Review: Mission to Paris.

Mission to Paris.
Mission to Paris. by Alan Furst
My rating: 5 of 5 stars

I think if you’re going to start reading Alan Furst novels (and if you haven’t, why not?), you could do no better than start here. Though, as this is so good, maybe it would be better to start elsewhere and save this pleasure? Hard to decide how to recommend it best. It really is a summation of all his strengths, all his subtitles. The perfect place to start, the perfect place to carry on from.

A deceptively simple story – all the best are – and American movie star, Frederic Stahl agrees, at his studio’s prompting, to make a movie. In Paris. In 1939. Of course, we know now that that probably wasn’t the best idea the studio, or he, ever had, but it was back then. Though, and as you might have guessed from the spelling of his name, Stahl isn’t your typical American movie star. If there is, or was, such a thing. Anyway, Stahl is a movie star in America now, but began his life in Vienna, born into ‘intelligentsia,’ though at the age of 17 he ran away to sea. A ship took him to America, then his looks took him to Hollywood. Hollywood sent him to Paris to make a movie. He is ‘hot property’ in more ways than one, as he soon finds out. Not just to the party, wining and dining, cocktail and cafe-society, but also to the intelligence agencies. On both sides of the yet to be declared, but every one knows is coming, conflict. You can’t say ‘war’ because no one – with the possible exception of Berlin – knew if there’d be a war or not. Obviously, everyone (with the exception of Berlin) hoped it wouldn’t come to that, but the sense of it being the last dance for the Parisian society, the foreboding, the hidden – and not so hidden – threat of a mighty power finding it will not, and probably cannot, be opposed, is handled to perfection by Furst. Stahl, is knowingly or unknowingly more and more entwined by forces he knows he doesn’t and shouldn’t want to be entwined by. As a film star, his value to the Nazis is immense, they can justify their regime by using him. They invite him to Berlin, to a film competition. He knows he shouldn’t go. But he also knows that while it is just an invitation, it’s one he can’t refuse. There will be ‘consequences.’. However, by being used by the Nazis, he finds he is then making himself valuable to the American intelligence services. He can, as a still neutral American, go pretty much where he likes in Europe. As an American with a European past, he finds out different. All Stahl wants to do, is revisit the Parisian haunts of his youth, be wined, dined and partied by the hight society he once stood on the outside of, finish the film – and get his end away with the wardrobe mistress.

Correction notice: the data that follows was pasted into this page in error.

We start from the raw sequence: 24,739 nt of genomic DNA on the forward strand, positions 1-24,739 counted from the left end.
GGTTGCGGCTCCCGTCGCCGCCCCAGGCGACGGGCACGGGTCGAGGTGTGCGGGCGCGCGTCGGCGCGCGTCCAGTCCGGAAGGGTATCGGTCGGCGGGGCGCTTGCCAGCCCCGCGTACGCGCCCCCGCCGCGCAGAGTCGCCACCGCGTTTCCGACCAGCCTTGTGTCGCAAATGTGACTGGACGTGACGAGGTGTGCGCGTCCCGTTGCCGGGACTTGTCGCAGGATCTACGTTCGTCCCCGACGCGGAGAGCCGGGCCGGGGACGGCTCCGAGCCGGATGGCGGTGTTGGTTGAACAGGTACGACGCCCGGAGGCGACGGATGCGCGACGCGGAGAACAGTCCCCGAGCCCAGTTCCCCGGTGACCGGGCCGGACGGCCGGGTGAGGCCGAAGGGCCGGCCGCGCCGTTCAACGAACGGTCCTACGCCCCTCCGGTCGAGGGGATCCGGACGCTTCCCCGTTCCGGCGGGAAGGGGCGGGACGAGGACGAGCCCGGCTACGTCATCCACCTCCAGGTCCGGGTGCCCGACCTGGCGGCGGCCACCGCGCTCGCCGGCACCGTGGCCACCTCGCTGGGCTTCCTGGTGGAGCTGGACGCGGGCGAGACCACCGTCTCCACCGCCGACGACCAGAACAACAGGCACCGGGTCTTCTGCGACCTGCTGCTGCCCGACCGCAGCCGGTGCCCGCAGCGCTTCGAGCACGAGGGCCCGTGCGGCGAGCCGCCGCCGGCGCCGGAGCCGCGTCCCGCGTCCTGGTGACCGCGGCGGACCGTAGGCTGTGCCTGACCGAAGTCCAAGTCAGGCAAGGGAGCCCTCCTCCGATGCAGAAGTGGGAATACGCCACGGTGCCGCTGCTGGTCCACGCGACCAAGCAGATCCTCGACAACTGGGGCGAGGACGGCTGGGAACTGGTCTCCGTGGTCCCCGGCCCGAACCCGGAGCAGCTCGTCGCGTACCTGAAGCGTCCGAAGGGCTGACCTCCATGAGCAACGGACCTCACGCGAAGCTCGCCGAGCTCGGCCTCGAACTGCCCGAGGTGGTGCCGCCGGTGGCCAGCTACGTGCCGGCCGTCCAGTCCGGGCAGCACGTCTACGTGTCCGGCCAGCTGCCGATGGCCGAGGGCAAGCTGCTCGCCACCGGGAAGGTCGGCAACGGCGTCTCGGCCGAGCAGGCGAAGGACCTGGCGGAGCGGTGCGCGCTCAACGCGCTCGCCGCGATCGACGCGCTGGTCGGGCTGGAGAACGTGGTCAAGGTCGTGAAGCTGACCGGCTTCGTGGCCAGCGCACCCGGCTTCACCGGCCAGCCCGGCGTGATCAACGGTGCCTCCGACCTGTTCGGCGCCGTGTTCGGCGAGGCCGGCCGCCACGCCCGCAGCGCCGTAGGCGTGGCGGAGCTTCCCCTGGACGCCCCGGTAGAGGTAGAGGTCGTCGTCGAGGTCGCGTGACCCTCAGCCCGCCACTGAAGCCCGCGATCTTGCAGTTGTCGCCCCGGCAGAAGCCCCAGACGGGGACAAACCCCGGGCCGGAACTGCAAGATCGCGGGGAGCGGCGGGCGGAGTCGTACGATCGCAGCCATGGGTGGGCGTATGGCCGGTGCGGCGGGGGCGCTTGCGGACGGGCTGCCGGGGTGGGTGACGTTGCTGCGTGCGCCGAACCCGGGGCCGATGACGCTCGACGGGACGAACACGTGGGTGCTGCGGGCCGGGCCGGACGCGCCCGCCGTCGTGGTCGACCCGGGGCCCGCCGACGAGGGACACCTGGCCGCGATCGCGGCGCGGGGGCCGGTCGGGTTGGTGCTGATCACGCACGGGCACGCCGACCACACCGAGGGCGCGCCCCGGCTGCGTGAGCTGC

As an aside, if you’ve read any David Downing – if not, why not?! – you’ll recognise some of the places Stahl visits while in Berlin. At around the same time as the John Russell books too. I half expected them to bump into each other at the Adlon bar!

This is the perfect showcase for all Alan Fursts talents. The complete Furst. By turns slow, reflective, ordinary, tense, erotic and passionate. Light, dark and sometimes dangerous. And more. I’d have to put it way out in front the best Furst I’ve read so far. It has everything all his other novels have in parts, distilled in total. Beautifully well written, perfectly paced. Perfection on the page. Nothing less.

View all my reviews

3 thoughts on “Review: Mission to Paris.

  1. Thanks. Furst is by a long way the best chronicler of Europe in the dark times from 20s to 40s. Glad to have found you here and I look forward to further reading. Regards from Thom at the immortal jukebox.


    1. I can also recommend David Downing and, I think, as I’ve only read one so far, but it was very good, Philip Kerr, as being worth looking at if you’re interested in the between the wars period. As I am.

      Liked by 1 person

      1. Thanks I’ve read all but one of thevdownings and very much like them. The Bernie Gunther Kerr books are very well thought out with Gunther a marvellous flawed hero. Regards Thom.


Leave a Reply

Fill in your details below or click an icon to log in: Logo

You are commenting using your account. Log Out /  Change )

Facebook photo

You are commenting using your Facebook account. Log Out /  Change )

Connecting to %s

This site uses Akismet to reduce spam. Learn how your comment data is processed.